COVINGTON, Ga. — Within five years, Covington Fire Chief Jeremy Holmes hopes a third fire station can be built in the southern portion of the city.
The Covington Fire Department is currently working to finalize its five-year strategic plan, and Holmes presented the plan Monday night to the mayor and city council during a work session.
The plan was driven by community feedback, Holmes said.
“We had around 30 people from our community from all walks of life, from business owners to home owners,” he said. “And they filled out forms, gave answers, and we actually got excellent feedback from the community.”
Through the community’s response, the fire department determined its strategic initiatives would be community outreach, training, human resources, internal communications, physical resources and accreditation, Holmes said.
“That is what the community felt they wanted out of their fire department,” he said. “And because that’s what they want out of the fire department, that drives all of our goals and plans for the next five years.”
Holmes said the department’s goals included increasing the department’s visibility, interaction and outreach; establishing a training plan for all members at all levels; and establishing a program to address hiring, retention, staffing and health and wellness and personnel.
“One thing about health and wellness — that’s an important one,” Holmes said. “Last year, more firefighters died by suicide than in the line of duty, and that should concern all of us.”
Other goals included focusing on communication within the department and with the public and enhancing physical and technological resources to provide quality services.
In order to achieve the goals that have been set, Holmes said a new, third fire station was needed, as well as the ability to hire equipment and personnel to make it operational.
For the fiscal year 2021, Holmes said he’d like to hire three additional personnel for a new engine and one assistant fire chief. He’d also like to hire 12 more personnel for the new station over time. There are 55 staff positions between the two current stations, according to the department’s website.
“The reasoning behind the addition of three new firefighters for the new engine now is because we are short on personnel currently,” Holmes said. “We’re short of meeting the NPFA requirements … we need four personnel on that engine; right now we only have three that would be available… We need one person from each shift, so that makes three firefighter positions to be able to bring that to a full company. That’s for safety measures, that’s for NFPA requirements, that’s for ISO … it is a necessity.”
Holmes said the need for an assistant fire chief was not only determined through the strategic plan, but also for “succession planning, spam control and for job function.”
“We have a lot of job functions that we put out to the firefighters,” he said. “And when those are on firefighter positions, one, we don’t pay them any extra for that, but two, we don’t know when they’ll be working again, so when are they going to be able to answer any questions we may need answers for immediately?”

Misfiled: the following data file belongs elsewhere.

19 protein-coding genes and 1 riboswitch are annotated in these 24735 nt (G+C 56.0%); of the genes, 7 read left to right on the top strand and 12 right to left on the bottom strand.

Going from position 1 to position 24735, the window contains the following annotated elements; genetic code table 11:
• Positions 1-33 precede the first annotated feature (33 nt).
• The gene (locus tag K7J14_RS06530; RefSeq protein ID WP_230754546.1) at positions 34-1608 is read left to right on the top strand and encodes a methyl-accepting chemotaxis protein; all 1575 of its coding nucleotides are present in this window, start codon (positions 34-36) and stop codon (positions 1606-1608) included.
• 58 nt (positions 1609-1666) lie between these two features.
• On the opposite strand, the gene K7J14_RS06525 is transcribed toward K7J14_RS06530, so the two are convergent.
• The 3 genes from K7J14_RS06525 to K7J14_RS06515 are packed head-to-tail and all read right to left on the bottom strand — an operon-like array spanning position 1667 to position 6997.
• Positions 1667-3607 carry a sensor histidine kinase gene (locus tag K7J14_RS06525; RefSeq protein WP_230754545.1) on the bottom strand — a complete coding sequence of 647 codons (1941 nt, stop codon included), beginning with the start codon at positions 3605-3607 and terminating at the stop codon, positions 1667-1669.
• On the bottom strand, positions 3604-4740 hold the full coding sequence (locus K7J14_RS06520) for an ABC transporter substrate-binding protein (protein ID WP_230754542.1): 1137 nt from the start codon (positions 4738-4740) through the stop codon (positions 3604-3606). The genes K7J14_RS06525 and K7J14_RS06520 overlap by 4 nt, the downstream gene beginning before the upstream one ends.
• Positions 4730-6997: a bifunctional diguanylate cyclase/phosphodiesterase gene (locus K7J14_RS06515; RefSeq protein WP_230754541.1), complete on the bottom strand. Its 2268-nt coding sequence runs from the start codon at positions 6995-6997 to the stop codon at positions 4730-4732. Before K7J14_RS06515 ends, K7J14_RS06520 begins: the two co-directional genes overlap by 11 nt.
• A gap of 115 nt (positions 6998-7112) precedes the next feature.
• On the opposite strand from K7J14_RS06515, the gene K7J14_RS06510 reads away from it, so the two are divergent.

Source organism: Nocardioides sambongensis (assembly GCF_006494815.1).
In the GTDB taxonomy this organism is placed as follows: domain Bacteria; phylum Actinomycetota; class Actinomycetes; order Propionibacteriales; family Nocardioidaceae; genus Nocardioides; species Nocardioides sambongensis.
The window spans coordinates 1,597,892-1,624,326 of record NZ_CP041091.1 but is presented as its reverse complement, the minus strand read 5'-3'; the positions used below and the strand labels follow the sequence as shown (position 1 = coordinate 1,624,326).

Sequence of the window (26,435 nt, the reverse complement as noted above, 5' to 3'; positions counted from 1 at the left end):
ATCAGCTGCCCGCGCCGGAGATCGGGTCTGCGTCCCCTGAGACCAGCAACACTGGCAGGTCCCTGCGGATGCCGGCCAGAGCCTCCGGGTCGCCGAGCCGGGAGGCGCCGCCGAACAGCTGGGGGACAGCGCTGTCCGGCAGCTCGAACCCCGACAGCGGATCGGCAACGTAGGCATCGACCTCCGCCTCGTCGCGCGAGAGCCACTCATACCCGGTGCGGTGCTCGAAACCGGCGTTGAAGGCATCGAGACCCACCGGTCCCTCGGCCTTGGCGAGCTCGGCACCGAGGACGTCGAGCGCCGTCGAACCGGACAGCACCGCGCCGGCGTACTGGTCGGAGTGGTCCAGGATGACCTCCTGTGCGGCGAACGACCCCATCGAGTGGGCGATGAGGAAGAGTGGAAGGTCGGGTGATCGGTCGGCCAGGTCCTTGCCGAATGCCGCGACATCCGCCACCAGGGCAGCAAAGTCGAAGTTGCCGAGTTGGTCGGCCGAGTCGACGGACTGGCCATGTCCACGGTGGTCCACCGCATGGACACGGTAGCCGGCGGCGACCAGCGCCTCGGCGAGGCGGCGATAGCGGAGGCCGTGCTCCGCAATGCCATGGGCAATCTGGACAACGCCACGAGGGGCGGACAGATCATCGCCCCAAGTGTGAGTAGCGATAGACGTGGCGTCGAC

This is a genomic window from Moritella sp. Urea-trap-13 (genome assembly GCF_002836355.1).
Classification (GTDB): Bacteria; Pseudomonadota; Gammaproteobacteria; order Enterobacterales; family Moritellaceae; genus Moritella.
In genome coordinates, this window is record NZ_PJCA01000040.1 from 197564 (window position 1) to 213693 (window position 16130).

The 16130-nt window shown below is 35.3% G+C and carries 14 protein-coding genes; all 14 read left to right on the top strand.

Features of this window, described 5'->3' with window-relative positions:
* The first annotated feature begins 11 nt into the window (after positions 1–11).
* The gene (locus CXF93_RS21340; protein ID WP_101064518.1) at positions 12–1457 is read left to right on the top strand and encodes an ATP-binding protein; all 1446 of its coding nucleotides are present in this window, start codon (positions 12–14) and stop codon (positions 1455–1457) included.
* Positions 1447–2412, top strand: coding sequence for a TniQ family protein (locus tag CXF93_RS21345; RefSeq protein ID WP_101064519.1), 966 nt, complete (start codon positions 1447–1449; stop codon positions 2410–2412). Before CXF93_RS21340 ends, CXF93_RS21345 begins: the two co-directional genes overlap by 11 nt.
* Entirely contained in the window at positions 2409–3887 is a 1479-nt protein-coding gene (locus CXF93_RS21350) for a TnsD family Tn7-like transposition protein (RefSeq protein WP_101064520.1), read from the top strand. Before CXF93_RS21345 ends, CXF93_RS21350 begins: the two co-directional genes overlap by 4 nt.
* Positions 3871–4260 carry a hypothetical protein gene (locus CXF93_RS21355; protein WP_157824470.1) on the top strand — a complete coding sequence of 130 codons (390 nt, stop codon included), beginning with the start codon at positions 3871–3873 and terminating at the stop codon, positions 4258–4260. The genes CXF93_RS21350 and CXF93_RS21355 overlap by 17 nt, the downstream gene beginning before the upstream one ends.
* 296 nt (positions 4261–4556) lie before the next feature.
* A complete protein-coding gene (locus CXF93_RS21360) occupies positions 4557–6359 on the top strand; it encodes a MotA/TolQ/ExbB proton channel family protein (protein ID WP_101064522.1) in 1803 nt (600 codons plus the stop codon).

Prospective job functions for an assistant chief included data analysis, human resources, accreditation, ISO, station maintenance and fleet maintenance, Holmes said.
Holmes said the position of assistant chief was removed a few years ago before he assumed the role of chief, but didn’t fully understand why.
“Part of it was, the fire chief at that time — I love him to death; he did an excellent job — he did not fill the need for that position,” he said. “And he must have been a much better fire chief than me, because … we need that position. I need that position.”
Holmes said the department had also done away with two other administrative positions (secretary and education positions).
“And yet our calls have increased," he said. "Our responsibilities have increased."
The need for an additional fire station on the south side of the city was also identified through the strategic plan. Holmes said there had been an 11% increase in response time within the area with an increased call volume.
Holmes said there were five locations being viewed as the potential future home to a new station.
Holmes said the Center for Public Safety Excellence assisted the department with developing the strategic plan. A final draft will be made available to the public next week.
The city council took no immediate actions during its meeting regarding the strategic plan or requests made by Holmes.
“If this council sees fit, we’ll circle back on that in the next two meetings,” City Manager Scott Andrews said. “That’s a huge investment and something we have to be looking at and planning years out beforehand. We do want to keep the same response times and quality of life that our citizens deserve, so we’ll have to have that conversation soon.”
A new fire station, including the purchase of a new engine, other necessary equipment and the land to build it on, would likely cost millions of dollars. For comparison, when the Newton County Board of Commissioners in February OK’d a new fire station to be built for the Newton County Fire Service the on the east side of the county, County Manager Lloyd Kerr estimated it would cost upwards of $4 million.
The Covington Fire Department currently holds an ISO rating of 2, serving a population of approximately 15,000 within 15.45 square miles, according to the department’s website. Covington Fire Department is currently one of only six accredited agencies in the state of Georgia by the Commission on Fire Accreditation International.